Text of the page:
This blog began as a journal of a Winston Churchill Memorial Trust Travel Award visit to the USA to study how Lifestyle Redesign could be used in Occupational Therapy to improve the hospital/home interface for older people. It has continued to record developments and inspiration gained from that experience since returning from Los Angeles early in 2012.

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Wednesday, 3 April 2013

Choosy about Chairs...


Are you sitting comfortably?

Getting in and out of chairs is something that often becomes more difficult as we age. One of the main reasons is that the large muscles of the legs tend to become weaker, but aches and pains from arthritis and various other complaints can also play a part. Luxurious deep, wide armchairs with squashy cushions make for a lovely soft landing when sitting down, but it can be an inelegant struggle to get back up again!

If you are in the market for a new chair, think ahead and aim to choose something that is not just stylish but practical as well as comfortable. The ideal is to aim to be seated comfortably, but not slouched in the chair, so a fairly straight, high back to the chair is an advantage. You want to have your knees level with your hips and your feet firmly on the floor. If the chair is too low your knees will be higher than your hips and more effort is needed to get up. If the chair is too high your feet will be dangling, this is not comfortable and can lead to swollen feet and ankles. The chair should be reasonably firm to provide support. Don’t forget to look at how wide the seat of the chair is, aim to feel supported in it without it being tight. Check the ‘depth’ of the chair- the distance from back to front- make sure the back supports you without needing lots of cushions behind you and that most of your upper leg is supported. Firm armrests are important as these give support to push up from. If at all possible try the chair in the showroom before you buy as mistakes can be costly. If you prefer lounging on the couch, remember that these offer less support when sitting and when getting up. You might want to think about a chair and use a footstool to put your feet up.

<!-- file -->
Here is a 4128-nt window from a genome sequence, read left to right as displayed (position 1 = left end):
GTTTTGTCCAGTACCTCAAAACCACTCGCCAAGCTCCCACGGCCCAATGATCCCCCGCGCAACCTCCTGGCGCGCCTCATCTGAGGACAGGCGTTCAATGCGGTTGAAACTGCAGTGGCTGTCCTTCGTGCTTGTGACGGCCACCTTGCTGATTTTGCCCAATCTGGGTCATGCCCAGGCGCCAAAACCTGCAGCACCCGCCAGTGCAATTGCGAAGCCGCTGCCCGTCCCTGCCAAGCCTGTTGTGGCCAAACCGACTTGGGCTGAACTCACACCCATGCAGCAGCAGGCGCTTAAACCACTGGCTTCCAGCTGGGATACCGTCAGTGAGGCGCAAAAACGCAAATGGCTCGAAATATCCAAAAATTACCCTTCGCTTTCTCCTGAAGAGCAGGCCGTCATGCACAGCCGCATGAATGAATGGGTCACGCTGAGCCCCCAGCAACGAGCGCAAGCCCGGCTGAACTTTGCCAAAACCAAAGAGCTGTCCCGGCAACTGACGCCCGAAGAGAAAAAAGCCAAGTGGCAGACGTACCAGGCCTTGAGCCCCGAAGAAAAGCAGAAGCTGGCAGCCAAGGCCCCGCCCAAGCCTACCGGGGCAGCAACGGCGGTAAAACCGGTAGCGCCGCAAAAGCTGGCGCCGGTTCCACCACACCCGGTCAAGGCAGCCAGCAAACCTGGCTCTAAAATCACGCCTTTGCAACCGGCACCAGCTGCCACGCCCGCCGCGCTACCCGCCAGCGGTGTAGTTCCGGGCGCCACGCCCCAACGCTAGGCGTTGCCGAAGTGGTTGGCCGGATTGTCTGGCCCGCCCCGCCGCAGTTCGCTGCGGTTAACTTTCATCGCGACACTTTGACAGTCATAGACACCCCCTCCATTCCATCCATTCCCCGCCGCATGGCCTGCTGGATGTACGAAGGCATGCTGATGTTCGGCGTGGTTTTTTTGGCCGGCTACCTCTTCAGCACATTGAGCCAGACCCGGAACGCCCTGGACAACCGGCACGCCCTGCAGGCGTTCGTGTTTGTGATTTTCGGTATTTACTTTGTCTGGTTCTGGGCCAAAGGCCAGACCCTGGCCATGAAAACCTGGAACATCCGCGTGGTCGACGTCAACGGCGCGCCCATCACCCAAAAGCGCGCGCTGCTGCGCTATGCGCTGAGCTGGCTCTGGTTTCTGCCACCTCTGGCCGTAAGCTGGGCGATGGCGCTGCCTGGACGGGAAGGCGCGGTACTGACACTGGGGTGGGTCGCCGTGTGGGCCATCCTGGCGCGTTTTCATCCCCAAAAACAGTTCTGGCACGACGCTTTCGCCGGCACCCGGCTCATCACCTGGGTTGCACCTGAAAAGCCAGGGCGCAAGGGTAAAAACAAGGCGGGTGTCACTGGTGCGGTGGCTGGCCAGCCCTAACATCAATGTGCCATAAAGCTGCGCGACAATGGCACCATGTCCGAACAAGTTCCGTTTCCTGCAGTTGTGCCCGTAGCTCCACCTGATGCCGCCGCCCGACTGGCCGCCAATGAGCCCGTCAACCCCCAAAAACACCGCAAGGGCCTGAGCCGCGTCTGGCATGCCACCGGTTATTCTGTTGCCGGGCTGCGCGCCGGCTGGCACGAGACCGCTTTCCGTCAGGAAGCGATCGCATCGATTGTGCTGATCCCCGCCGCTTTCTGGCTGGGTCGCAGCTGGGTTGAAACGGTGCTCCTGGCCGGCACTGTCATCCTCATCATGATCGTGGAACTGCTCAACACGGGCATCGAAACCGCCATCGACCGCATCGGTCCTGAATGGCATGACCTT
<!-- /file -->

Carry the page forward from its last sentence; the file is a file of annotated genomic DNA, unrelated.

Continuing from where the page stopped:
If you are unable to try out a chair, you may want to ask your Occupational Therapist for advice or help with measurements. Your OT can also help if you are not able to buy a new chair as there may be equipment that could be used to make the chair you have more suitable for you.

So, this is great, you know what to look for in a chair to make getting in and out of it easier. But, as always, prevention is better than cure and age proofing your life involves keeping strong, particularly in your leg muscles, for as long as possible. So don’t neglect the exercises or activities you enjoy that make you use your leg muscles, walking is one of the best and the sooner you begin the better!

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